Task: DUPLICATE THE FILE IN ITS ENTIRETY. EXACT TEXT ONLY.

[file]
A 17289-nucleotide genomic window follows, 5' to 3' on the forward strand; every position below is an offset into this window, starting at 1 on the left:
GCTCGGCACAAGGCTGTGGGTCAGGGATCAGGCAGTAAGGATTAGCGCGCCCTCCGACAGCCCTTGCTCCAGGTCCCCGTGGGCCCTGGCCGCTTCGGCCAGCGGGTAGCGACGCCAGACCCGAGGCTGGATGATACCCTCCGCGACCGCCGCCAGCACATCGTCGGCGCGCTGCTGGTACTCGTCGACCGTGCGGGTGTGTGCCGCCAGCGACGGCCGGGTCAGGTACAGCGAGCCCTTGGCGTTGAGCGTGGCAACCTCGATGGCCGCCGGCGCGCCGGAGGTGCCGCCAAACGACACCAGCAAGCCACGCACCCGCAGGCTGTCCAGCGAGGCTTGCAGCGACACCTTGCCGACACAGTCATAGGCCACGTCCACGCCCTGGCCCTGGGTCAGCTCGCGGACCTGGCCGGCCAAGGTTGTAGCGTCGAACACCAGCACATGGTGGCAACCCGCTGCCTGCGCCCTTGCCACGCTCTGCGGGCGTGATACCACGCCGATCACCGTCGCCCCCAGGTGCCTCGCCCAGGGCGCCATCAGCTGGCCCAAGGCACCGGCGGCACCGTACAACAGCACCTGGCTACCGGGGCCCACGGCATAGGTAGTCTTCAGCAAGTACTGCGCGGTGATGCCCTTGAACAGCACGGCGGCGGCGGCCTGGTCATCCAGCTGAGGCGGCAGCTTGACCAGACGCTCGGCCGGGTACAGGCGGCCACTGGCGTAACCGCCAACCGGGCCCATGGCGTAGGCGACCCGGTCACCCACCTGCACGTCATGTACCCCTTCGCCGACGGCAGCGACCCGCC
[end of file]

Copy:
A 17289-nucleotide genomic window follows, 5' to 3' on the forward strand; every position below is an offset into this window, starting at 1 on the left:
GCTCGGCACAAGGCTGTGGGTCAGGGATCAGGCAGTAAGGATTAGCGCGCCCTCCGACAGCCCTTGCTCCAGGTCCCCGTGGGCCCTGGCCGCTTCGGCCAGCGGGTAGCGACGCCAGACCCGAGGCTGGATGATACCCTCCGCGACCGCCGCCAGCACATCGTCGGCGCGCTGCTGGTACTCGTCGACCGTGCGGGTGTGTGCCGCCAGCGACGGCCGGGTCAGGTACAGCGAGCCCTTGGCGTTGAGCGTGGCAACCTCGATGGCCGCCGGCGCGCCGGAGGTGCCGCCAAACGACACCAGCAAGCCACGCACCCGCAGGCTGTCCAGCGAGGCTTGCAGCGACACCTTGCCGACACAGTCATAGGCCACGTCCACGCCCTGGCCCTGGGTCAGCTCGCGGACCTGGCCGGCCAAGGTTGTAGCGTCGAACACCAGCACATGGTGGCAACCCGCTGCCTGCGCCCTTGCCACGCTCTGCGGGCGTGATACCACGCCGATCACCGTCGCCCCCAGGTGCCTCGCCCAGGGCGCCATCAGCTGGCCCAAGGCACCGGCGGCACCGTACAACAGCACCTGGCTACCGGGGCCCACGGCATAGGTAGTCTTCAGCAAGTACTGCGCGGTGATGCCCTTGAACAGCACGGCGGCGGCGGCCTGGTCATCCAGCTGAGGCGGCAGCTTGACCAGACGCTCGGCCGGGTACAGGCGGCCACTGGCGTAACCGCCAACCGGGCCCATGGCGTAGGCGACCCGGTCACCCACCTGCACGTCATGTACCCCTTCGCCGACGGCAGCGACCCGCC